* The NME website says “Adam Andy” but I suspect this must be a typo – please correct me if you disagree!

1982

  • Best Group: The Jam
  • Best Male Singer: Paul Weller
  • Best Female Singer: Siouxsie Sioux
  • Creep of the Year: Margaret Thatcher
  • Most Wonderful Human Being: Paul Weller
  • Best Songwriter: Paul Weller
  • Best Single: The Jam, for Town Called Malice
  • Best Longplayer: The Jam, for The Gift
  • Best Live Act: The Jam
  • Best Dancefloor Favourite: Wham!, for Young Guns (Go for It)
  • Best Dressed Sleeve: Siouxsie and the Banshees – A Kiss in the Dreamhouse
  • Event of the Year: The Jam Split
  • Best Dressed Male: Paul Weller
  • Best Dressed Female: Siouxsie Sioux
  • Best Haircut: Paul Weller
  • Best Electronics: Vince Clarke
  • Best Guitarist: Paul Weller
  • Best Bassist: Bruce Foxton
  • Best Drummer: Rick Buckler
  • Best Miscellaneous Instrument: The Emerald Express, Violin
  • Best Radio Show: John Peel
  • Best Music Video: Madness, for House of Fun
  • Best TV Show: The Young Ones
  • Best Film: E.T. The Extra-Terrestrial

1983

  • Best Group: New Order
  • Best New Act: The Smiths
  • Best Dressed Female: Siouxsie Sioux
  • Female Singer: Siouxsie Sioux
  • Songwriter: Elvis Costello
  • Male Singer: David Bowie
  • Best Dressed Male: David Bowie
  • Best Long Player: Elvis Costello, for Punch the Clock
  • Best Single: New Order, for Blue Monday
  • Best Film: Merry Christmas, Mr. Lawrence
  • Best Promo Video: Michael Jackson, for Thriller
  • Most Wonderful Human Being: Paul Weller
  • Creep of the Year: Margaret Thatcher
  • TV Show: The Tube
  • Best Dressed Sleeve: New Order, for Power, Corruption and Lies
  • Best Radio Programme: John Peel
  • Best Guitarist: The Edge
  • Best Drummer: Budgie
  • Best Miscellaneous Musician: The TKO Horns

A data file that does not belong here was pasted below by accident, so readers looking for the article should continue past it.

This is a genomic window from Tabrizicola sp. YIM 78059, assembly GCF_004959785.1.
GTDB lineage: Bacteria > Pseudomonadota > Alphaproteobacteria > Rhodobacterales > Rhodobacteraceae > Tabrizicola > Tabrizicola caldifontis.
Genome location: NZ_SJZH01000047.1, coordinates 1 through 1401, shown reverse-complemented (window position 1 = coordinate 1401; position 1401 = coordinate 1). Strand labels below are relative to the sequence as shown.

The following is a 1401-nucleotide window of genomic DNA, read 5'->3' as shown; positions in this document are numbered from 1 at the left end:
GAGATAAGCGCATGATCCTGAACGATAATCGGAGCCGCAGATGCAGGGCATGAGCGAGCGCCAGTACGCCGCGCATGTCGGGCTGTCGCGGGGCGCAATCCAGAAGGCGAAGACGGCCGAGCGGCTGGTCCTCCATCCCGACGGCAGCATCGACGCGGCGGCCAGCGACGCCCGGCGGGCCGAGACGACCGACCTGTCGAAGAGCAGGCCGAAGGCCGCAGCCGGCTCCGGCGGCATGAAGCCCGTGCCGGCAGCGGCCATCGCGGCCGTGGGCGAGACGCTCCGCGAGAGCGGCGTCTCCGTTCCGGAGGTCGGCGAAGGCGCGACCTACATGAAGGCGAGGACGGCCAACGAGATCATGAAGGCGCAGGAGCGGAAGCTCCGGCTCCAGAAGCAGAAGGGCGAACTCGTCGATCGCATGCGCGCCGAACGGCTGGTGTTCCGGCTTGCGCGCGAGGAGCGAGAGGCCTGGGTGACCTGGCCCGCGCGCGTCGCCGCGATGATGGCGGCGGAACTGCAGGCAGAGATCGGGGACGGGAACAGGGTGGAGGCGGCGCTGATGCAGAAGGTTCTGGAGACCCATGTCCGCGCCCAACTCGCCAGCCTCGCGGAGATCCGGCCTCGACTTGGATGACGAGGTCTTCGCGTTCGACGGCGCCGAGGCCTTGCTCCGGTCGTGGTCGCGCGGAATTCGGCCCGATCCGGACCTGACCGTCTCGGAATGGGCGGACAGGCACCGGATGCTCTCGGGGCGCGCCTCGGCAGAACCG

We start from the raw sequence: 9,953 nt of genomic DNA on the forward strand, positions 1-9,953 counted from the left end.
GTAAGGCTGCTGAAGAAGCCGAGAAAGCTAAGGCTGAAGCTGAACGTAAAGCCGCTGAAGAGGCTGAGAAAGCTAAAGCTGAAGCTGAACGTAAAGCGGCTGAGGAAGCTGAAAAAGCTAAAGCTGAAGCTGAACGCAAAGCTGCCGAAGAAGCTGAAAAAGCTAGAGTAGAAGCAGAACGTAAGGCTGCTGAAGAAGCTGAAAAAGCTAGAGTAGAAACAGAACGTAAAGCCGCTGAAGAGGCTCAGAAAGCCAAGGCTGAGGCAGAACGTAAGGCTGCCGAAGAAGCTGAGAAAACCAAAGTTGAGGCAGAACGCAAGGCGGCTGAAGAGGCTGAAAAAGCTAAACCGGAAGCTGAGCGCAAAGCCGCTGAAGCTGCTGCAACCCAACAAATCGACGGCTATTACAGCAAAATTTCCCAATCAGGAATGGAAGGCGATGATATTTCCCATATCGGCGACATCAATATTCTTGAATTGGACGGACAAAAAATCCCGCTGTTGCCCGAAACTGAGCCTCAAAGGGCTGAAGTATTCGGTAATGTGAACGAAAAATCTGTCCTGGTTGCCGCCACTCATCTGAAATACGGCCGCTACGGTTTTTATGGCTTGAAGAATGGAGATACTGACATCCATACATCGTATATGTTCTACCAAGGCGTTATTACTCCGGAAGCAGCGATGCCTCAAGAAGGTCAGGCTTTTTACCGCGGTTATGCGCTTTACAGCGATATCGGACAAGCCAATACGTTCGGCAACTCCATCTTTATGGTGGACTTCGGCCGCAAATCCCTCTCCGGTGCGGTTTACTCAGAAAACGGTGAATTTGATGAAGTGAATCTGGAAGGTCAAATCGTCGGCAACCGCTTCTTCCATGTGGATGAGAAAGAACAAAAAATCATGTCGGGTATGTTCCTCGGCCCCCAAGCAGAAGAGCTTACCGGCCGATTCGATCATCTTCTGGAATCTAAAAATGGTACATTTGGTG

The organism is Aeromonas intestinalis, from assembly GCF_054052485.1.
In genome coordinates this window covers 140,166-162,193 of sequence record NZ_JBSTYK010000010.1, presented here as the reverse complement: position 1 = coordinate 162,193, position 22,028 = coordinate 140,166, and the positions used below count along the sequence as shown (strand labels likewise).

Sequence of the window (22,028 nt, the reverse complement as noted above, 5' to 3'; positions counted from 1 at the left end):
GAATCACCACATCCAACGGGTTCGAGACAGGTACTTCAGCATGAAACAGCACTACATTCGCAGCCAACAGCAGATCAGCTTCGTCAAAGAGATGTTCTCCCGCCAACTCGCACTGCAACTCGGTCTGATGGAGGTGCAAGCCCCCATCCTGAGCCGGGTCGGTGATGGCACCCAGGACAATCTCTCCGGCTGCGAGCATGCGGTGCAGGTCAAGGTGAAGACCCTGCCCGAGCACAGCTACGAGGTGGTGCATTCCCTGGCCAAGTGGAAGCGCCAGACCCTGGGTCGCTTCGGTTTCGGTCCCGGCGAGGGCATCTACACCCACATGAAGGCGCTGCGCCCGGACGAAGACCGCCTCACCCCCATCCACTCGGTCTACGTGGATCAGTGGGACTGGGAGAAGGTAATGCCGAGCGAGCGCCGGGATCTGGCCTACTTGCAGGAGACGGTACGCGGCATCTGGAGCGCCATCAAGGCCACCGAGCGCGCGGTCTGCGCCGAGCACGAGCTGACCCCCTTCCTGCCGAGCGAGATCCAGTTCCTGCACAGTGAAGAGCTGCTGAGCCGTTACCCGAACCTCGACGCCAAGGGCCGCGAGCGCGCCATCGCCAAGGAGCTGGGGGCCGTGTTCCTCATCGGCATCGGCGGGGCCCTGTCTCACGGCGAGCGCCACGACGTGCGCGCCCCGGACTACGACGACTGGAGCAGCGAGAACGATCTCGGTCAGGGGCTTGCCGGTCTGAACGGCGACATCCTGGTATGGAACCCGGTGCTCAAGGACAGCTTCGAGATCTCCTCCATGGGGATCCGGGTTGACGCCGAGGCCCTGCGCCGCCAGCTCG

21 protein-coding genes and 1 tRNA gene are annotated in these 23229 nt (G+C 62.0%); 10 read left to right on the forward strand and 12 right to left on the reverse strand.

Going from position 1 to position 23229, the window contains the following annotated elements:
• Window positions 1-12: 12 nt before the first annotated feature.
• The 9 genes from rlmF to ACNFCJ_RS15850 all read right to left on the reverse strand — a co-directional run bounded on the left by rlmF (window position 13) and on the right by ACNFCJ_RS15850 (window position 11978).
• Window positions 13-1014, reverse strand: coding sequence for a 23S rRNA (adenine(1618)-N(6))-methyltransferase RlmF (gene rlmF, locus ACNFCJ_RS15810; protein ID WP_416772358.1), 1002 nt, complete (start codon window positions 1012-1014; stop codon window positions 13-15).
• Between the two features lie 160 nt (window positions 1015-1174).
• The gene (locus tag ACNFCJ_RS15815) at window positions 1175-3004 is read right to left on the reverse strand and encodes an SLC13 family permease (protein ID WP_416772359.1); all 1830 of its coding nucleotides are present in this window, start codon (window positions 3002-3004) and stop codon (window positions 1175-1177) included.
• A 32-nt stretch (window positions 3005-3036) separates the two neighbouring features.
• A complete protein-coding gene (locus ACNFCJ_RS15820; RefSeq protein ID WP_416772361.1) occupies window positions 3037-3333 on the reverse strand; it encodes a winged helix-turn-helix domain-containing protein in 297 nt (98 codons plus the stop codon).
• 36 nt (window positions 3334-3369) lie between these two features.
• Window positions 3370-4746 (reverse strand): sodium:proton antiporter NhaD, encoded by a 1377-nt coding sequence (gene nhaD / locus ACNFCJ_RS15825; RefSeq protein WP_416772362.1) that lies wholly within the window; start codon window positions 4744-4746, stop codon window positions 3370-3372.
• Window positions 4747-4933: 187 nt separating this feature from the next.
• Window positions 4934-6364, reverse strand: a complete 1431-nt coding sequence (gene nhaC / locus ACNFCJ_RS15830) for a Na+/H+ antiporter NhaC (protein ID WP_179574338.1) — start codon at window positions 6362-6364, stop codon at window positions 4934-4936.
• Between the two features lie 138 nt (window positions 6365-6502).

• Best Bassist: Peter Hook
  • Best Keyboardist: Steve Nieve

1984

  • Best Group: The Smiths
  • Best New Act: Bronski Beat
  • Best Reggae Act: Smiley Culture
  • Best Soul Act: Womack & Womack
  • Best TV Show: The Tube
  • Best Radio Show: John Peel
  • Best Single: Frankie Goes to Hollywood, for Relax
  • Best LP: Cocteau Twins, for Treasure
  • Best Dressed Sleeve: Frankie Goes to Hollywood, for Welcome to the Pleasuredome
  • Promo Video: Frankie Goes to Hollywood, for Two Tribes
  • Best Film: Nineteen Eighty-Four
  • Best Male Singer: Bono
  • Best Songwriter: Morrissey / Johnny Marr
  • Best Female Singer: Elizabeth Fraser
  • Best Instrumentalist: Johnny Marr
  • Best Dressed Person: Paul Weller
  • Creep of the Year: Margaret Thatcher
  • Most Wonderful Human Being: Arthur Scargill

1985

  • Best Group: The Smiths
  • Best New Act: The Jesus and Mary Chain
  • Best Male Singer: Morrissey
  • Best Female Singer: Elizabeth Fraser
  • Best Songwriter: Morrissey / Johnny Marr
  • Best Single: The Jesus and Mary Chain, for Never Understand
  • LP of the Year: The Smiths, for Meat is Murder
  • Best Soul/Funk Band: Cameo
  • Best Reggae Act: UB40
  • Best Live Act: The Pogues
  • Most Wonderful Human Being: Bob Geldof
  • Creep of the Year: Margaret Thatcher
  • Best Dressed: Morrissey
  • Worst Dressed: Bob Geldof
  • Best Haircut: Morrissey